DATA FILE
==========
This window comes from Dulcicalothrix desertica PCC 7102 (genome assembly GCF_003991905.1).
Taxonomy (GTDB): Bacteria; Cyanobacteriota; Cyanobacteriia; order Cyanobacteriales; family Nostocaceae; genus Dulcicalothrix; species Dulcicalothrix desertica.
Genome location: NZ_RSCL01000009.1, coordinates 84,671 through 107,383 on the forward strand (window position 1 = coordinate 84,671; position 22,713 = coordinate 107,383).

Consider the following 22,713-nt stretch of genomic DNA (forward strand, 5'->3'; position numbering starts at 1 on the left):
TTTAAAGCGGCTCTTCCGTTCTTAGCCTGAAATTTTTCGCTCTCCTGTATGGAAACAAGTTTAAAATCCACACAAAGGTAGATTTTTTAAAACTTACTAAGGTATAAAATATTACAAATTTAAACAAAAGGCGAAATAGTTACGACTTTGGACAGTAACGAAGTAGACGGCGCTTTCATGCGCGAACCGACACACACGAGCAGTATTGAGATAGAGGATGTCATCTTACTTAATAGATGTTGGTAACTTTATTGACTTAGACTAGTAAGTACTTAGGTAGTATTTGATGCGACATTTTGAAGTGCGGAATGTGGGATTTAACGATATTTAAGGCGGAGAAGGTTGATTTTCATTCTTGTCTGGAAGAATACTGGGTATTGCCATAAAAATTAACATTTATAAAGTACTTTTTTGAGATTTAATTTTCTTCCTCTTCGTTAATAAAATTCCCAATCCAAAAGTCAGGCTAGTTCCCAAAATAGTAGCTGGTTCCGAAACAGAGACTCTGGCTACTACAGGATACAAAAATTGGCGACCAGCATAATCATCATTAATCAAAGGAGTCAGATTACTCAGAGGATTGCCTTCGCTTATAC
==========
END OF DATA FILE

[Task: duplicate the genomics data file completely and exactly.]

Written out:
This window comes from Dulcicalothrix desertica PCC 7102 (genome assembly GCF_003991905.1).
Taxonomy (GTDB): Bacteria; Cyanobacteriota; Cyanobacteriia; order Cyanobacteriales; family Nostocaceae; genus Dulcicalothrix; species Dulcicalothrix desertica.
Genome location: NZ_RSCL01000009.1, coordinates 84,671 through 107,383 on the forward strand (window position 1 = coordinate 84,671; position 22,713 = coordinate 107,383).

Consider the following 22,713-nt stretch of genomic DNA (forward strand, 5'->3'; position numbering starts at 1 on the left):
TTTAAAGCGGCTCTTCCGTTCTTAGCCTGAAATTTTTCGCTCTCCTGTATGGAAACAAGTTTAAAATCCACACAAAGGTAGATTTTTTAAAACTTACTAAGGTATAAAATATTACAAATTTAAACAAAAGGCGAAATAGTTACGACTTTGGACAGTAACGAAGTAGACGGCGCTTTCATGCGCGAACCGACACACACGAGCAGTATTGAGATAGAGGATGTCATCTTACTTAATAGATGTTGGTAACTTTATTGACTTAGACTAGTAAGTACTTAGGTAGTATTTGATGCGACATTTTGAAGTGCGGAATGTGGGATTTAACGATATTTAAGGCGGAGAAGGTTGATTTTCATTCTTGTCTGGAAGAATACTGGGTATTGCCATAAAAATTAACATTTATAAAGTACTTTTTTGAGATTTAATTTTCTTCCTCTTCGTTAATAAAATTCCCAATCCAAAAGTCAGGCTAGTTCCCAAAATAGTAGCTGGTTCCGAAACAGAGACTCTGGCTACTACAGGATACAAAAATTGGCGACCAGCATAATCATCATTAATCAAAGGAGTCAGATTACTCAGAGGATTGCCTTCGCTTATAC